Community health workers provided culturally tailored workshops and one-on-one counseling and support to Filipino Americans at high risk of cardiovascular disease, leading to greater adherence to medication regimens, better attendance at scheduled appointments, improved blood pressure control, and lower body mass index.
A mobile clinic provides screening, education, coaching, and health navigation services to residents of four underserved communities, leading to the identification of many previously undetected chronic conditions, better blood pressure control, and a substantial return on investment.
A low-cost, community-based, culturally tailored education program led by a bilingual nurse practitioner helped Korean immigrants with type 2 diabetes improve self-management behaviors and achieve better control of the disease.
A health system allows patients to receive certain routine laboratory tests without a physician's order, enhancing access to these tests and generating positive feedback.
Using electronic templates, nurses and physicians provide a personalized report to patients at virtually every visit, with the goal of improving health-related behaviors; the program has contributed to a leveling off in the prevalence of overweight/obesity, above-average quit rates among smokers, better blood glucose control, and fewer racial disparities in chronic care.
With support from a Web-based program, pharmacists provide weekly feedback and host monthly group sessions to help individuals adopt healthier behaviors that reduce cardiovascular risk, leading to increased levels of physical activity, weight loss, and lower systolic blood pressure.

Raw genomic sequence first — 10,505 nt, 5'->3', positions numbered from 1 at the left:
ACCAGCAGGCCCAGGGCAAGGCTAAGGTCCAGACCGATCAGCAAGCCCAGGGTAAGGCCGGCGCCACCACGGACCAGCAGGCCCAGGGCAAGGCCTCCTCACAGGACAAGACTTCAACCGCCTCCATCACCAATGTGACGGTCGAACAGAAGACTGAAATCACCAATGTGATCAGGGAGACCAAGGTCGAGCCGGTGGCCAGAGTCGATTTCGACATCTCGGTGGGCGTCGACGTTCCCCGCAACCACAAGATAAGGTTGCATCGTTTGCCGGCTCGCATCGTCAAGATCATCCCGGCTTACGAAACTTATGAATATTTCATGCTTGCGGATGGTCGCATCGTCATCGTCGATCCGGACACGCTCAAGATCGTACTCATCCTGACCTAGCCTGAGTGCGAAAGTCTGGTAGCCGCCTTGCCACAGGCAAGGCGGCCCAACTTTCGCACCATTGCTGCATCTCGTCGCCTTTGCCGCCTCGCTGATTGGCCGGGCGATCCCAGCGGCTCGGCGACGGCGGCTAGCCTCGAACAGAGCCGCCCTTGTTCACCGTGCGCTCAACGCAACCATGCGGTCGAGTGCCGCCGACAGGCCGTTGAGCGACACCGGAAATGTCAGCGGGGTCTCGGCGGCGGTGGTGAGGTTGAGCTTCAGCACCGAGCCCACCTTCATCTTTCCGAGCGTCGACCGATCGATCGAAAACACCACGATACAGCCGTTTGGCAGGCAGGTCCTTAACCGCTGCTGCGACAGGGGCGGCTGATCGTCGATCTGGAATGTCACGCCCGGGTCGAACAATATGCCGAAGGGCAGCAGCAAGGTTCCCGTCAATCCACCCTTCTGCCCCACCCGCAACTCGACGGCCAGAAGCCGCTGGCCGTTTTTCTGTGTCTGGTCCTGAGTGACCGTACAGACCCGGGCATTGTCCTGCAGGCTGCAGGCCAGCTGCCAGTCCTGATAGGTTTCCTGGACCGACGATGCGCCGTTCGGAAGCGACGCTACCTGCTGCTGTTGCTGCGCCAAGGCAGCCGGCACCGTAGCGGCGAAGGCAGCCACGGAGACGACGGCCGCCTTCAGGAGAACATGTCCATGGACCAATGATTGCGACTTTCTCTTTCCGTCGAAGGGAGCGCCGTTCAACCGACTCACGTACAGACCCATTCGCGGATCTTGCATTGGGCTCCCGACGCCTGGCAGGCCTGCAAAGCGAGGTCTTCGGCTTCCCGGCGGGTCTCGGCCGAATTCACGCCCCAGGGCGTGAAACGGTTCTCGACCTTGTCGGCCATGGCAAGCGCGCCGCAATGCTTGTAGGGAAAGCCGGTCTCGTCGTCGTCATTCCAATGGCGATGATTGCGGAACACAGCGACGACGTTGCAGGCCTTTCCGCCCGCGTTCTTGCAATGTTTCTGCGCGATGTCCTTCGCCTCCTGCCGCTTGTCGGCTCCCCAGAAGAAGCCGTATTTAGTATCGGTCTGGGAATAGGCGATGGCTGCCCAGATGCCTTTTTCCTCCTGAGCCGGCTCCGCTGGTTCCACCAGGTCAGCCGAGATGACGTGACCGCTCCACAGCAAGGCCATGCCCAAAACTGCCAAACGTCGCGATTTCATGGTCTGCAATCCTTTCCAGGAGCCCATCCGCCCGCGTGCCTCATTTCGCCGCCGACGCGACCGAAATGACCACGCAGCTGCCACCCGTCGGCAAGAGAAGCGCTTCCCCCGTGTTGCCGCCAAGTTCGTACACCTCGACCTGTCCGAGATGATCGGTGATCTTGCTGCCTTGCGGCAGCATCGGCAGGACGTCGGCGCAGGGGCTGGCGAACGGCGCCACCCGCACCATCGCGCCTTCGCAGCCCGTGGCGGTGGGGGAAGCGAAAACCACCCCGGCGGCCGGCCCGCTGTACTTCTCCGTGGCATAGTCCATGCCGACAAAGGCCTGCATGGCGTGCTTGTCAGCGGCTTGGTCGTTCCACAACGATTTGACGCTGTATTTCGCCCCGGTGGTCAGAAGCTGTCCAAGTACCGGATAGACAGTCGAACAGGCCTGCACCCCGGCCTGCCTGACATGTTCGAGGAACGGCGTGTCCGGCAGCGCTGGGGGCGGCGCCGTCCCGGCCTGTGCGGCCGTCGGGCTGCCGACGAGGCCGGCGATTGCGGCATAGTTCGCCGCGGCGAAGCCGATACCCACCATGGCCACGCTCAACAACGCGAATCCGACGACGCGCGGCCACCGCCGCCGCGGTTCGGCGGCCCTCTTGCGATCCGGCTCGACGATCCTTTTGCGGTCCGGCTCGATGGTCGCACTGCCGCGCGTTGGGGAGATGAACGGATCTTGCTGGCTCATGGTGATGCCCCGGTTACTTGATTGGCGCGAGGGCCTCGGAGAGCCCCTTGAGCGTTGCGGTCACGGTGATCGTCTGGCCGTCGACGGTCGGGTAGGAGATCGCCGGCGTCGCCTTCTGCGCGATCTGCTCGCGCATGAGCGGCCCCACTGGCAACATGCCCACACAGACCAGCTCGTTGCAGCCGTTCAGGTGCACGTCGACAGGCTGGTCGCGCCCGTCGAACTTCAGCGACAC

Medicaid managed care enrollees with type 2 diabetes receive free access to YMCA facilities and have regular meetings with nurses, dietitians, and personal trainers that focus on diet, exercise, and other aspects of disease self-management, leading to weight loss and improvements in body mass index, cholesterol, and blood glucose control.
Primary care practices incorporate standing orders for preventive care services into the electronic health record, allowing nonphysician clinical staff to fill gaps in care; the program substantially increased the provision of needed services to eligible patients.
A free, online personal health record assists diabetes patients and their clinicians in monitoring key clinical indicators, communicating during and between office visits, and sharing information with other relevant individuals, leading to enhanced levels of patient engagement and improved blood glucose control.
Screening of fifth graders in West Virginia identifies those with a genetic predisposition that can lead to early onset of heart disease and other health risks, with those identified (and their family members) receiving treatment for the condition. The program has screened 100,000 fifth graders and secured treatment for the vast majority of those identified as being at risk.